Hereford Dies at Smithsonian’s National Zoo

Kids’ Farm keepers at the Smithsonian’s National Zoo and Conservation Biology Institute are mourning the loss of Rose—a 19-year-old female Hereford who was humanely euthanized July 25. Keepers had been monitoring Rose closely for several weeks after noticing a persistent cough and a reduction in her activity, mobility and appetite. A veterinary exam revealed that she had fluid in her chest and lesions on her lungs. Zoo veterinarians treated Rose’s discomfort with antibiotics and anti-inflammatory medications. Unfortunately, her condition did not improve, and animal care staff made the decision to humanely euthanize Rose. The median life expectancy for female Hereford cows is about 18 years. A final pathology report will provide more information in the coming weeks.   

Keepers fondly remember Rose for her sweet and independent personality. Although she was the eldest of the herd, she seemed to enjoy frolicking in the grass with the younger heifers—a 3-year-old Hereford named Willow and a 4-year-old Holstein named Magnolia. Rose was affectionate toward keepers when they brushed her. Often, she would lift her head up so they could scratch under her chin and dewlap. Rose and Magnolia could often be found resting together in the barnyard and grooming one another.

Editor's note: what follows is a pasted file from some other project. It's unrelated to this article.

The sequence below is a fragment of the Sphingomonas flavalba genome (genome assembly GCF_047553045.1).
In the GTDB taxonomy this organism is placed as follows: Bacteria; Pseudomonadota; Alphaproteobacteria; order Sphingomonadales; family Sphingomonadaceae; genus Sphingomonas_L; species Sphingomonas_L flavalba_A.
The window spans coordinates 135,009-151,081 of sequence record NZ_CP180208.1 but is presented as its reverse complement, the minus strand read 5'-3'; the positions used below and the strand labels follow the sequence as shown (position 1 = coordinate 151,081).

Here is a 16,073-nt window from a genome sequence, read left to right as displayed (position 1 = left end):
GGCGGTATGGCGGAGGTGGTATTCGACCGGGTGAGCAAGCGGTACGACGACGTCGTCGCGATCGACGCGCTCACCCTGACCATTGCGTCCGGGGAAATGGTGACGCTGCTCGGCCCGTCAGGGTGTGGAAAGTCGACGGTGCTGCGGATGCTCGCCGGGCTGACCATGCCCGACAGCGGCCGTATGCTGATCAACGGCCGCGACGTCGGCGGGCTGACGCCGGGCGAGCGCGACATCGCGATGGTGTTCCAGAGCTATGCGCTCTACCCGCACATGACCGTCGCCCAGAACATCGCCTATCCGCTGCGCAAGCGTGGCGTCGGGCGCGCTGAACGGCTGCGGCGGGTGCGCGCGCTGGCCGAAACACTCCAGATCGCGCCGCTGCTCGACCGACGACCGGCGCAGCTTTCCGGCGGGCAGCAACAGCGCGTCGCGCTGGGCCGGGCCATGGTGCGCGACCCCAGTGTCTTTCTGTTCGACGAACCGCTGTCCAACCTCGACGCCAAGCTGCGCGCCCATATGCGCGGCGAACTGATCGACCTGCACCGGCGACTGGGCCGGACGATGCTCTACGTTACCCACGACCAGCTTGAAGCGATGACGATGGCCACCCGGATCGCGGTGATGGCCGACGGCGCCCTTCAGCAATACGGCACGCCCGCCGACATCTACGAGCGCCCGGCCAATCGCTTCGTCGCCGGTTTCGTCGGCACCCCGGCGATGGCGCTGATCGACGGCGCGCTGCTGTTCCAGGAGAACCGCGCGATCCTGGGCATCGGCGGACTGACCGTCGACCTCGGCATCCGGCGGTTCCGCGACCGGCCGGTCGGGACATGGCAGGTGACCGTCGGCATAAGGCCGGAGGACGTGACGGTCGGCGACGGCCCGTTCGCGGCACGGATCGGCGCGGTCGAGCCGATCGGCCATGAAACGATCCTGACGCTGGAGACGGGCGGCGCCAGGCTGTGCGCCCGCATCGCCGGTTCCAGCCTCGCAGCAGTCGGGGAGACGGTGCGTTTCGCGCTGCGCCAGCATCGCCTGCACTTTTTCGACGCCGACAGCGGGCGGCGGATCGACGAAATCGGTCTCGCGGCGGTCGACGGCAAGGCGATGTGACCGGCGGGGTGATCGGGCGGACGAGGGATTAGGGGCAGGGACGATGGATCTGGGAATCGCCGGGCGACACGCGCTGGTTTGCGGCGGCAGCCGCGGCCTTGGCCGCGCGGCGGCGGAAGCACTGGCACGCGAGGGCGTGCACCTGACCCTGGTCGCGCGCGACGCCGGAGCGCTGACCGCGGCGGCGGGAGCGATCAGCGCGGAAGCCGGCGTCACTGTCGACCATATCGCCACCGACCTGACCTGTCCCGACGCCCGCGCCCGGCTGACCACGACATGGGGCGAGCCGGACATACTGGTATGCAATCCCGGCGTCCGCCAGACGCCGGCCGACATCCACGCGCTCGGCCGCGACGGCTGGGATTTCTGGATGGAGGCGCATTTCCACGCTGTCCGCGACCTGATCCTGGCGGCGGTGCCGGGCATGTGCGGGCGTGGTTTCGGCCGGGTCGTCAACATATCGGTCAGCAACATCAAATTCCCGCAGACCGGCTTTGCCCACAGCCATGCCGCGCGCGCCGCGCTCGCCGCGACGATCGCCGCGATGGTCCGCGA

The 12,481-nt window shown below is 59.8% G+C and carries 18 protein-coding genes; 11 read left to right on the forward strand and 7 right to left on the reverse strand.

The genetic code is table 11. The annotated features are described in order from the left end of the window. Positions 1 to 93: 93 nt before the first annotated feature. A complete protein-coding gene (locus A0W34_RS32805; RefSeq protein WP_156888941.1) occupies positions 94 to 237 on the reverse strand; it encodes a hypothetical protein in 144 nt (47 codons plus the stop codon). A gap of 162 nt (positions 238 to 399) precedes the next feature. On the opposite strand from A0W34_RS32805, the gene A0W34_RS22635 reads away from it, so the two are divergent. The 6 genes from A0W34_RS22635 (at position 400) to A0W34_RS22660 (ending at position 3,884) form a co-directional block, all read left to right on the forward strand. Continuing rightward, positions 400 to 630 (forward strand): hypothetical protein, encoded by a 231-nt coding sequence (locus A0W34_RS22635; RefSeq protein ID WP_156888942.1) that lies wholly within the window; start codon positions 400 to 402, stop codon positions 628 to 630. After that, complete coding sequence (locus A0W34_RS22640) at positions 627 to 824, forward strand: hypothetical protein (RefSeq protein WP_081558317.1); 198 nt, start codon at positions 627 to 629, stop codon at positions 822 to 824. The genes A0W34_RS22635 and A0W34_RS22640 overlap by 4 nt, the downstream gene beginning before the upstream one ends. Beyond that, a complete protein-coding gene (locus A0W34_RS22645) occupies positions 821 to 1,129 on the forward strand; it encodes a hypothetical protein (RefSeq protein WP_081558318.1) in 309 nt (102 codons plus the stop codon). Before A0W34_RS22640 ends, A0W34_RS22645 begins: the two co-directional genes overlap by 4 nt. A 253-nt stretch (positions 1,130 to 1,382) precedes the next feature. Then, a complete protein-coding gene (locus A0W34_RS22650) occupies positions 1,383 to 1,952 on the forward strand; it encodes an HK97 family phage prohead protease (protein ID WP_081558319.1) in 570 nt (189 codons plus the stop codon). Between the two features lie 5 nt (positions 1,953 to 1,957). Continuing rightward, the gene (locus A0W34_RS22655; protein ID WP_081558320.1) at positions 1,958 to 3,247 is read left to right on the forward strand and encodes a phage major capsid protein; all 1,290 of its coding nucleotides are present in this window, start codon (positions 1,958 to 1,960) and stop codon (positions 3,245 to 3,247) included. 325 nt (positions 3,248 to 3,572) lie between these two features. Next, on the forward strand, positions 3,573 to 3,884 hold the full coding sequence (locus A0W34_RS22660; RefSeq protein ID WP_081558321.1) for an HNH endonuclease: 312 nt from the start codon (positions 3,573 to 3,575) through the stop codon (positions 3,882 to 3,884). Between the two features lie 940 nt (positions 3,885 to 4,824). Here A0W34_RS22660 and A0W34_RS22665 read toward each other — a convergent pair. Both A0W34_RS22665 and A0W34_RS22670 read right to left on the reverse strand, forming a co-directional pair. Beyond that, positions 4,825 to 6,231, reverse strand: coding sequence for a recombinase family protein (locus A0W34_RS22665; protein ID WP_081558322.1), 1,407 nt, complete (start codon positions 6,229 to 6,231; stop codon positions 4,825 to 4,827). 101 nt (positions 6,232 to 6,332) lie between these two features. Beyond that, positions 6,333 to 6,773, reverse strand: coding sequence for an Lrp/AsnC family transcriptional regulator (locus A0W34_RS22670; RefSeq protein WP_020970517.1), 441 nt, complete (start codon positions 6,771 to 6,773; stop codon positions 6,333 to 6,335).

Cattle are referred to as cows colloquially, although the term “cow” specifically describes an adult female who has birthed a calf. Along with Angus and Polled cattle, Hereford cattle are among the most common breed of beef cattle. North America is home to more than 60 breeds of beef cattle, which have been bred and selected primarily for the production of meat. Compared to dairy cattle, beef cattle have shorter legs and stockier bodies. Fully grown, Hereford cattle weigh up to 1,500 pounds.

The Kids’ Farm is home to various farm animals, including cattle, donkeys, goats, alpacas, chickens, koi fish and catfish. Designed for children ages 3 to 8, the exhibit provides many urban and suburban children an interactive learning experience with animals. Zoo visitors can see heifers Willow and Magnolia at the Kids’ Farm. Keeper chats and animal demonstrations take place at the Kids’ Farm every day at 10:30 a.m., 11 a.m. and 1:30 p.m., weather permitting.

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Photo credit: Nikki Maticic, Smithsonian’s National Zoo

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